The Storm of the Century. Al Roker. 2015. 320 pages. [Source: Library]
First sentence: A man pinned under the water struggles to free himself. Fifteen feet below the water's surface and the air he needs so badly, his thrashing body begins to weaken.
Premise/plot: The Storm of the Century is a nonfiction book about the hurricane of 1900 that devastated Galveston, Texas.
The prologue, "Underwater,"throws you into the action and introduces readers to one of the main characters, Isaac Cline, one of the best weatherman in America.
Part One, "They All Had Plans" consists of five chapters. Readers get the opportunity to learn about meteorology--the history and science of it as well as the leading men in the field; some basic Texas history--an overview; the history of Galveston, Texas--the island, the people, the geography, the businesses, the culture and society; hurricanes in general; AND this specific hurricane--its start in Africa, the path it followed, the mentions of it by ship captains and meteorologists, the super-complicated relationship between the U.S. and Cuba. This part introduces readers to the men, women, and children whose stories we will be following closely throughout the book.
Did you know that local weathermen weren't allowed to issue warnings about local weather? All local forecasts came from the national weather service in Washington, D.C.
Did you know that Cuba had some of the best meteorologists in the world at this time? There were men in Cuba that made it their life's work to study--to know--all about tropical depressions, storms, and hurricanes. The goal. of course, being to be able to better predict or forecast them.
Furthermore, did you know that the head of the U.S. weather bureau, Willis Moore, did not credit Cuba's meteorologists. It wasn't that Cuba had a history of poor forecasts--inaccurate forecasts--Moore just didn't believe that hurricanes could be predicted or forecast. Long story short, Cuban meteorologists were not allowed--were forbidden--from sending telegraphs about the weather to any weather station in the United States--to any meteorologist--except Washington, D.C. And since Moore didn't like, didn't trust, didn't credit Cuba's reports, he could choose to ignore them or respin the information as he saw fit.
Cuban meteorologists knew that Galveston, Texas was in for a monstrous, devastating, life-threatening storm, but could do nothing to warn Texas. They could--they did--warn Washington, D.C. Moore knew there was a storm but he predicted it would turn course and head for Florida. Who got issued the storm warnings? Florida and the East Coast. It wasn't until that predicted storm never arrived that people started questioning--maybe the storm went somewhere else?!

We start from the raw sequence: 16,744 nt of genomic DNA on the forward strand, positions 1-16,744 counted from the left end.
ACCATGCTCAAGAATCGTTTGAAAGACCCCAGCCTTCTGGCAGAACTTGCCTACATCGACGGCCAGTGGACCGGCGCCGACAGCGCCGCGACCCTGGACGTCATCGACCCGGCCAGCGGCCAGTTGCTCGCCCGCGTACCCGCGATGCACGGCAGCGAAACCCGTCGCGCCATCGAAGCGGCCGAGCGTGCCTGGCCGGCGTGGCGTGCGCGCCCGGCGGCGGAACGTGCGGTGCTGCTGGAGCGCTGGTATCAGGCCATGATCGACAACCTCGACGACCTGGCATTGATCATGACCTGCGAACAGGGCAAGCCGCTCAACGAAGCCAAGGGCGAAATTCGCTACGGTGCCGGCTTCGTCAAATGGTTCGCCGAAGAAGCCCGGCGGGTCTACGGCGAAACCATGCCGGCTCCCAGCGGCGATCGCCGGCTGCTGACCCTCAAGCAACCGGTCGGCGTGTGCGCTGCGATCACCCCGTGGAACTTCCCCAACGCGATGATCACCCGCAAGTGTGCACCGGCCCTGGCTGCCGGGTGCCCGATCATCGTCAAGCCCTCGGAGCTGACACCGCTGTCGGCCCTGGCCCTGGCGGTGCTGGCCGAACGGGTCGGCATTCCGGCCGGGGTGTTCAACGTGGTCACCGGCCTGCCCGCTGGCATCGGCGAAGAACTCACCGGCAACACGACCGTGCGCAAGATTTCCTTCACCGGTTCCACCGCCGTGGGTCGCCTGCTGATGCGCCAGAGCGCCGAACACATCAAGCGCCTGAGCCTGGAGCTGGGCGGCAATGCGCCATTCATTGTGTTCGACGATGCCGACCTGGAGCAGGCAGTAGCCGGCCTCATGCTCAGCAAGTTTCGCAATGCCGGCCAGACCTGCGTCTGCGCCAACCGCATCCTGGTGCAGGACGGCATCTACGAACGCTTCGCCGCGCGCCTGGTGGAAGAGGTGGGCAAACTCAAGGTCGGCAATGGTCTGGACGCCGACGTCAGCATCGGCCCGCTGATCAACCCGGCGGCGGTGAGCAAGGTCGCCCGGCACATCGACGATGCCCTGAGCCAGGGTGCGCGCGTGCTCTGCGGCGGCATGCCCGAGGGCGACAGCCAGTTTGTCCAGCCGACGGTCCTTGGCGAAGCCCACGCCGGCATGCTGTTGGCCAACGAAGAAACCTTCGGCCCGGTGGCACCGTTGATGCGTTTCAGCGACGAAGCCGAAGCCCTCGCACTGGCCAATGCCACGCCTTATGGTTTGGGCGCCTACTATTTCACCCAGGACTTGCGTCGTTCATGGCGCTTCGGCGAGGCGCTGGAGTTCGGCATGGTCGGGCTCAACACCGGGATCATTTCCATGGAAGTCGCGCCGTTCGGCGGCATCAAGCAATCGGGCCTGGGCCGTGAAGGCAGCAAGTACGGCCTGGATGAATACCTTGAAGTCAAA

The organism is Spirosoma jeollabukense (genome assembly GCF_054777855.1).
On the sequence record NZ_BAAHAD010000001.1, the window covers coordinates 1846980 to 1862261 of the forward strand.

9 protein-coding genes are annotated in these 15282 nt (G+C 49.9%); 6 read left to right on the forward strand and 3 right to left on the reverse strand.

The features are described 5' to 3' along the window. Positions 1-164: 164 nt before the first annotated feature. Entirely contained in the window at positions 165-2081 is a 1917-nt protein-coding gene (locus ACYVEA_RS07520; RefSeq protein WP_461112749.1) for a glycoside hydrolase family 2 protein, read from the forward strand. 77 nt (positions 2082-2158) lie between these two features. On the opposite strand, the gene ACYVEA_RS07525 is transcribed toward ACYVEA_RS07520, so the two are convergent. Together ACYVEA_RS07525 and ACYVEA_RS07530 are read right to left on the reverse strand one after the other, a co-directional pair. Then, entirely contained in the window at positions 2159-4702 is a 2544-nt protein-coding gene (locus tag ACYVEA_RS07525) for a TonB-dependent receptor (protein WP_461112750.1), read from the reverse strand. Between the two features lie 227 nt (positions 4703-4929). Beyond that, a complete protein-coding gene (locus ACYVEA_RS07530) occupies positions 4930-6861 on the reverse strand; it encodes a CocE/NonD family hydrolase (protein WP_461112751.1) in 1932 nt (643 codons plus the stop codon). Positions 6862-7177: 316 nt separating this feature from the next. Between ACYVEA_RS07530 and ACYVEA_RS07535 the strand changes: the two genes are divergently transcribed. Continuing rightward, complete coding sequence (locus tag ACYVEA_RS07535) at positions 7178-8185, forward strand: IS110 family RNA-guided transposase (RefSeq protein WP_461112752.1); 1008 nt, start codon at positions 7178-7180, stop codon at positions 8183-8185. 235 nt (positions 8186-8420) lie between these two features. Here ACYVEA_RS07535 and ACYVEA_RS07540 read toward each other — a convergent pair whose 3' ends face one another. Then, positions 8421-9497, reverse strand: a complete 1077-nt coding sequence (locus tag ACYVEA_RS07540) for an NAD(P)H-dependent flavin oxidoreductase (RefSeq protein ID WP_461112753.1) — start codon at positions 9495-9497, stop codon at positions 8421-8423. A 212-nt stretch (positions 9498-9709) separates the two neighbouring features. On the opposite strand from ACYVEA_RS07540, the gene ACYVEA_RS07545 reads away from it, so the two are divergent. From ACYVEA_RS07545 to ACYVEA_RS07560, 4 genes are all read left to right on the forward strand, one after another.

To his credit, Isaac Cline DID disobey protocol and issue local warnings about the impending storm--but it wasn't much notice--just half a day. If things had gone differently, the island could have--would have--had several days notice to prepare, to evacuate, to choose to act. Granted that would not have been enough time to build a sea wall--something the city desperately needed but naively didn't want to have to need. But the island could have been evacuated. Those that stayed--and probably there would have been people who chose to stay--would have been there by choice not lack of choice.
Part Two, "Maelstrom" consists of five chapters. This part chronicles life in Galveston from Thursday, September 6, 1900 to Saturday, September 8, 1900. Here readers spend time with the people first introduced in part one. Notably Isaac Cline and his brother Joseph--both weathermen. But also other men, women, and even children. What was it like to experience the storm's approach and the storm itself? What was happening on the island? Where were the people going? How were they handling it? What were they doing?
These chapters are incredibly intense and dramatic. We've got almost hour-by-hour chronicling from multiple perspectives.
Part Three, "The White City on the Beach" consists of five chapters. This part chronicles life after the storm: those first few days, weeks, months, etc. It focuses on the survivors. How the island residents came together immediately to handle the devastation. It focuses on those coming from the outside to help: from the state of Texas, from the national government, volunteers from all over the United States. It tells of the newspaper journalist, Winifred Blake, and also of Clara Barton and the Red Cross organization. What did Galveston look like now? How bad were the losses? How many people died? Was anything left at all? What were they going to do about the dead? about preventing illness? about treating the injured? How were they going to clean up the wreckage, the carnage? How were they to go about rebuilding the community? What changes would need to be made on the island?
This chapter was perhaps slightly less intense but perhaps slightly more graphic. The sights--the smells--horrific and traumatic to all who witnessed it. The rebuilding effort gets a little attention--that process was interesting. The narrative is still focused on the personal.
My thoughts: I really found this a captivating, fascinating, compelling read. It was intense; it was scary. It was packed with facts I didn't know or perhaps hadn't considered. I felt like I learned a lot by reading it. For that reason this one is easy to recommend.
In 1900, it was the poor who lived on the beaches, near the beaches. The wealthier you were--the more status you had--the further away you lived from the beach itself. And Galveston, in 1900, was a place with many millionaires. But whether you were rich or poor, white or black--the storm was coming and would hit every community equally hard. Being rich didn't mean you were safer or more secure. The wind, the waves, the floodwater, the wreckage--devastated everything and would ultimate change everything.
© 2018 Becky Laney of Becky's Book Reviews